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Suicide Squad: Kill the Justice League steps on one last rake for the road by sneaking in Denuvo DRM

 An image of King Shark, a huge, sharklike humanoid, looking aghast in Suicide Squad: Kill the Justice League.
An image of King Shark, a huge, sharklike humanoid, looking aghast in Suicide Squad: Kill the Justice League.

I'm genuinely hoping Suicide Squad: Kill the Justice League doesn't sink itself. There is something to be said for live-service fatigue, but I am not immune to the appeal of numbers going up, and it looks like it could conceivably be a good time. Here to punch another hole in my hope-boat is the news that, yeah: the game has Denuvo DRM in it.

As spotted by PCGamesN, the game's Steam Page now lists Suicide Squad: Kill the Justice League as incorporating "Denuvo anti-tamper". SteamDB notes that the change took place January 20.

Denuvo is a notoriously unpopular form of DRM. It's blamed for a swathe of problems from crashes to major performance issues. Conventional wisdom is that Denuvo always makes your games run worse—that's not necessarily always true, as the Denuvo DRM in Final Fantasy 15 was found by DSFix creator Durante to simply add a bump to loading times.

But the accusation isn't always false, either. Resident Evil: Village suffered from a plague of stuttering woes caused by the software—by Capcom's own admission, no less. Even if Denuvo was washed clean of all suspicion from a performance standpoint, its online components can cause incidents, such as a rash of unplayable games in 2021 after a Denuvo domain became "unreachable". Basically: Denuvo causes problems, this much is known.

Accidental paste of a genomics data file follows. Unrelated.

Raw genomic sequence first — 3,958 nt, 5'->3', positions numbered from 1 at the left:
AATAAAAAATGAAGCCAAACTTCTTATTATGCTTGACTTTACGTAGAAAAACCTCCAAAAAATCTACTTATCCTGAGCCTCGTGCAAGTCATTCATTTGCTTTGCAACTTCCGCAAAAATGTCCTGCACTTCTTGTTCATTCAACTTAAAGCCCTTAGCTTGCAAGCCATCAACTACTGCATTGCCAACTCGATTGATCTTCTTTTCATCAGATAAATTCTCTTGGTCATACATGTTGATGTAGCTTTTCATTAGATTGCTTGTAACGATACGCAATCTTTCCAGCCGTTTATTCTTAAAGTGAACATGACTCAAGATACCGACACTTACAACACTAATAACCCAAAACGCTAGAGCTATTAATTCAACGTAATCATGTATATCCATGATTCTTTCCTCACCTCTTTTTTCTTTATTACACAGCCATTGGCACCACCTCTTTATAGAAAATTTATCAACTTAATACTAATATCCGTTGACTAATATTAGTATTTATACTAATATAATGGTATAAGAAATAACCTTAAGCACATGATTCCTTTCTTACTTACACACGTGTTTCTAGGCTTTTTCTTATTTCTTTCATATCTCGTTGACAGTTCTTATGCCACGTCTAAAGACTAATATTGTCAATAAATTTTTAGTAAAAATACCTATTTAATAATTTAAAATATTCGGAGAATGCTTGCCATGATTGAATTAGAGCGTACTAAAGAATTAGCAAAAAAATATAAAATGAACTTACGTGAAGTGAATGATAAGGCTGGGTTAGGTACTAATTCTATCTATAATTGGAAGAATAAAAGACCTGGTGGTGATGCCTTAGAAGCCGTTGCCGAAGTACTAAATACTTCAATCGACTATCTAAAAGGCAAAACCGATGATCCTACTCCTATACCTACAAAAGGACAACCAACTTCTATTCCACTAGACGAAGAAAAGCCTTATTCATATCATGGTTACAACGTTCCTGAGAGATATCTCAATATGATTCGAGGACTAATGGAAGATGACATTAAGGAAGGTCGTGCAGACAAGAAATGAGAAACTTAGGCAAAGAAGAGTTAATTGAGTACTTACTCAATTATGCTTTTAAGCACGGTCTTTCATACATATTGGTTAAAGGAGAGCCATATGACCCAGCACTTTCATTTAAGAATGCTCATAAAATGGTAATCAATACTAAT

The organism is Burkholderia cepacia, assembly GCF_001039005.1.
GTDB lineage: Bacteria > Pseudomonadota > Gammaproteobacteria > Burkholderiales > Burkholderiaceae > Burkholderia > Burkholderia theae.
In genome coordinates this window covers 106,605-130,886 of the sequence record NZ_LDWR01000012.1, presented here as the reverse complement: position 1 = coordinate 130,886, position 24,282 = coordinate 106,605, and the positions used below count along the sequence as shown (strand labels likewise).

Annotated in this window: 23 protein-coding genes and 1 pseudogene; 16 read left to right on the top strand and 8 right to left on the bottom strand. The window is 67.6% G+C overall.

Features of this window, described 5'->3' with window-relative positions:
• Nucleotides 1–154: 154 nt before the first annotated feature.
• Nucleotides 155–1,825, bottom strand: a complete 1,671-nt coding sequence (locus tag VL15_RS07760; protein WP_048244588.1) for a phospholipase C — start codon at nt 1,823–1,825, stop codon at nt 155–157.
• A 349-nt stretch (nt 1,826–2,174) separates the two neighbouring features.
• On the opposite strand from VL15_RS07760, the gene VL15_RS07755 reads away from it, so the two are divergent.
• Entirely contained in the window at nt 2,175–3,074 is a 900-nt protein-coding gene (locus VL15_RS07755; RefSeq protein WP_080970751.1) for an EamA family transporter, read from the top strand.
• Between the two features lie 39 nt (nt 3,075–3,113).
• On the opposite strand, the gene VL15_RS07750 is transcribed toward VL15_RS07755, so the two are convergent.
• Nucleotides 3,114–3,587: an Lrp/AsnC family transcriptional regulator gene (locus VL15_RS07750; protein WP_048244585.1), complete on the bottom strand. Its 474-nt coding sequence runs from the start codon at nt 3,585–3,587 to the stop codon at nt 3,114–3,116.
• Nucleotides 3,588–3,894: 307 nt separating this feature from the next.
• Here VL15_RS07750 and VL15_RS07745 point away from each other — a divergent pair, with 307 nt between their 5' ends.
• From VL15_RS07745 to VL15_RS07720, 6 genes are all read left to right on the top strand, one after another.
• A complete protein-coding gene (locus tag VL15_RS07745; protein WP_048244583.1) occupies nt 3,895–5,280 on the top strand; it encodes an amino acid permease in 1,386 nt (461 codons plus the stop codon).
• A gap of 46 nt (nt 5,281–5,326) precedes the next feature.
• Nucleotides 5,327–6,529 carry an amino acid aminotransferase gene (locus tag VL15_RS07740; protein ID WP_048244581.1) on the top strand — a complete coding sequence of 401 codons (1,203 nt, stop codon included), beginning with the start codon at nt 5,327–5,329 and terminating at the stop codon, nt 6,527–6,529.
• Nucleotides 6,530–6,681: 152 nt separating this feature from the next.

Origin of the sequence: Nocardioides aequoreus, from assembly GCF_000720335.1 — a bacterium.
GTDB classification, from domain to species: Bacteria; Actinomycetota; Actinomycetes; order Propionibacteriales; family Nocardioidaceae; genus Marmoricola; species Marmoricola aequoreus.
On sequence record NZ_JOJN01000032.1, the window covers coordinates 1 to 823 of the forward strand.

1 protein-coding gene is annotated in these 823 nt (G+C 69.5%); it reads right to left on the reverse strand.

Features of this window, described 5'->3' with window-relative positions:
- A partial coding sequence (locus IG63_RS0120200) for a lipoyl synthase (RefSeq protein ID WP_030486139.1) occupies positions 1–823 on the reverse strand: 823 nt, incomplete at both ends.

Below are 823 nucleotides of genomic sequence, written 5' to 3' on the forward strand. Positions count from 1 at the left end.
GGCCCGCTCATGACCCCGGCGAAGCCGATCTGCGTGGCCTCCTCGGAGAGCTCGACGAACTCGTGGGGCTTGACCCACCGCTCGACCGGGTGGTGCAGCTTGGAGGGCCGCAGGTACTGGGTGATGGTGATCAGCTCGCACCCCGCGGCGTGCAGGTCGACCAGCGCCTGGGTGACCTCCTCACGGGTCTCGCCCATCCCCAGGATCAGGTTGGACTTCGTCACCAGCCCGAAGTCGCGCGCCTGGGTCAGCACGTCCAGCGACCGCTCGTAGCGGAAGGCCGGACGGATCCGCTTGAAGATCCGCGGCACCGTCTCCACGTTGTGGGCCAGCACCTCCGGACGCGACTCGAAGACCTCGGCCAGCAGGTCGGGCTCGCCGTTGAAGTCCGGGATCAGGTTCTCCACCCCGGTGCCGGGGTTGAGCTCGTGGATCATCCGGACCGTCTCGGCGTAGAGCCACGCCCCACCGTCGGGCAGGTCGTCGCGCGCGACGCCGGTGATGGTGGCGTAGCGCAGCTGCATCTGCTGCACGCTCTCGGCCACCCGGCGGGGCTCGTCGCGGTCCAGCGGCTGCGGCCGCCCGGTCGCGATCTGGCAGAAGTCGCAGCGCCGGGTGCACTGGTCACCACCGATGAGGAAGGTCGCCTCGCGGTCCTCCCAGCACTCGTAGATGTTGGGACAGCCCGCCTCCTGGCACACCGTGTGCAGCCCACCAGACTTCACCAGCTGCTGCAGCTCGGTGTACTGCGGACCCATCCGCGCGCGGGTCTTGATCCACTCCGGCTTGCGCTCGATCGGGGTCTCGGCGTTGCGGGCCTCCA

Despite Rocksteady's promises of an offline mode released after the game's launch, Denuvo remains clinging to the side of titles like an annoying mollusc. I can't say I look forward to us all being forced to put on our detective hats to determine what bits of the game it'll be hamstringing this time.

I suppose I'm just not sure what the point is. DRMs are usually cracked by opportunistic pirates in short order, leaving those saddled with problematic software suffering—all in the name of preventing a theft that's already happened.

Not to mention, Suicide Squad: Kill the Justice League already risks burning up on entry—even if it winds up being a good bit of fun. Rocksteady is already employing some damage control regarding its live service elements. While the studio deserves kudos for being transparent and aware, for a lot of PC gamers that Steam disclaimer will read like a big red cross painted on the game's door—do not enter, plague inside.

That being said, studios have removed and added Denuvo about as often as Rocksteady changes Harley Quinn's outfit, with some games even going 'uh, nevermind' before they even launch. Rocksteady can't un-live service its looter shooter, but there's a slim chance it'll walk this back.